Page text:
Long before Kelly Oubre Jr. came to the Washington Wizards, he was a scrawny kid who believed he belonged on the same court with NBA players. Melvin Hunt, now an assistant coach with the Dallas Mavericks, first met him at a Nike camp in Las Vegas. Every high school player in attendance was elite and heading to some dynastic Division I college program, but Oubre stood out: the unfortunate blond dye job that made his curly hair look orange, the flashy sunglasses he chose to wear, and that swagger. No one oozed more than Oubre, even as he matched up with NBA players.
“I was like, ‘This kid isn’t scared at all,’ ” Hunt said. “He looked good out there.”
Though the confident young player couldn’t shoot, he could make plays. As Oubre showed up at the Kevin Durant Skills Academy in Washington, Hunt noticed another side. Though brimming with self-assurance, Oubre showed the vulnerability beyond the vanity: staying after the camp, seeking advice and getting extra shots up.
“Kelly kept coming around,” Hunt said. “I could see in his face. He wasn’t sure. He thought he was good, but he wasn’t arrogant or cocky. . . . He had the cool daddy glasses, you could tell he had some confidence, but he wasn’t sure.”
Over the years, Oubre’s swag has soared — but so has his game.
In his third NBA season, Oubre has played in all 49 games for the Wizards and has already surpassed his scoring total from last year. While Oubre, who is averaging career highs across the board, is carrying added responsibility as a second-unit spark plug playing seven more minutes per game and averaging nearly six points more than last season, his greatest gain has come from beyond the arc. Over the last 10 games, Oubre has averaged 5.3 three-point attempts and is knocking them down with 45.3 percent accuracy.
A workout addict, Oubre sees this season as a continuation of his drive for improvement.
“My rookie year, the second year, my third year, I’ve always tried to get better,” Oubre said. “I never really switched up my routine and wavered who I was. I feel like that’s why that consistency is just now coming to the light.”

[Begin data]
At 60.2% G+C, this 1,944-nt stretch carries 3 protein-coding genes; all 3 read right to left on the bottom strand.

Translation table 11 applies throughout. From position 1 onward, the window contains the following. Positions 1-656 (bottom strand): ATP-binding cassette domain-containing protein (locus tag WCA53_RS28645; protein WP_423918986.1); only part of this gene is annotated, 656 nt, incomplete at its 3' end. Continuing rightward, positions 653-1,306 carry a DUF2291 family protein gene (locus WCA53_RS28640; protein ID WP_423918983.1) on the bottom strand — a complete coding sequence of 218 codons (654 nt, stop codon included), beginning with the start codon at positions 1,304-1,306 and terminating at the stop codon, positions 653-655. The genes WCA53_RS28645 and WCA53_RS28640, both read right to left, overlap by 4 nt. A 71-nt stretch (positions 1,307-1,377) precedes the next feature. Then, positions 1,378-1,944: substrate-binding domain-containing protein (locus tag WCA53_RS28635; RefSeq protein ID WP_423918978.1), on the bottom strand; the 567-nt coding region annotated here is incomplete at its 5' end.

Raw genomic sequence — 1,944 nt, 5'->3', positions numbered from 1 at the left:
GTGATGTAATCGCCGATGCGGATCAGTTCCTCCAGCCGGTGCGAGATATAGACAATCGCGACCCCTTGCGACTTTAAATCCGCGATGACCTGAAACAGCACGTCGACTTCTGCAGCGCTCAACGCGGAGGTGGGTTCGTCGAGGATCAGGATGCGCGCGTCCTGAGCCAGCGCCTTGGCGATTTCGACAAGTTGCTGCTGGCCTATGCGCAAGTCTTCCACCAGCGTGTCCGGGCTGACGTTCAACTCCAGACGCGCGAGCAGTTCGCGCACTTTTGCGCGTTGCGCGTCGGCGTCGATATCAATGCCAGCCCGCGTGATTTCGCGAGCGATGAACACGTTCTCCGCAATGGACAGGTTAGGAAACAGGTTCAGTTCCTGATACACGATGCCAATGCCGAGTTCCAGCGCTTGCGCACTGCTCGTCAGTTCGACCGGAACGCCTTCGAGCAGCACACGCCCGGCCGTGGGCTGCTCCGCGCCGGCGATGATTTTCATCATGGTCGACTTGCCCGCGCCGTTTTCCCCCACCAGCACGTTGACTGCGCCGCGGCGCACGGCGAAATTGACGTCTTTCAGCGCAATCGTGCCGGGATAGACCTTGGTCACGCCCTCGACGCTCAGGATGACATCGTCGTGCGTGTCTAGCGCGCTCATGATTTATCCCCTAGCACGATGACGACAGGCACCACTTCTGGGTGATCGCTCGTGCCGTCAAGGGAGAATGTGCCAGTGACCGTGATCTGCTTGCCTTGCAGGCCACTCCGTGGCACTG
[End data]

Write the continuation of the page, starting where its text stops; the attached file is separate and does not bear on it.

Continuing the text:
The Wizards have noticed Oubre’s development.
“He’s worked on his game,” Coach Scott Brooks said. “You want all your players to come back better, and he’s definitely come back better this year.”
Around the league, he is also gaining respect.
“Oubre’s game has taken a quantum leap in the last several weeks,” Mavericks Coach Rick Carlisle said before his team faced the Wizards on Jan. 22, “and you could easily project him as a starter on a lot of teams in this league.”
While Carlisle only shared complimentary words, Oubre delights in having a more rugged reputation. He was suspended in last year’s playoffs for bulldozing then-Boston Celtics forward Kelly Olynyk. This year, he earned an undercover censor from the league for wearing a faux fur coat with not-safe-for-work words printed on the back. (He later explained the message was for his haters.)
When recently asked what he thinks his standing is around the league, Oubre didn’t miss a beat.
“Crazy,” he said. “I’m a crazy individual, but I mean respectfully so. If you look at me, and you don’t really know me, the instances that I’ve been in, in the league, in the media, they seem kind of crazy. But at the end of the day, it’s all for my team. Everything I do is for my team. I just try to win. That’s who I am. I’m a crazy [expletive].”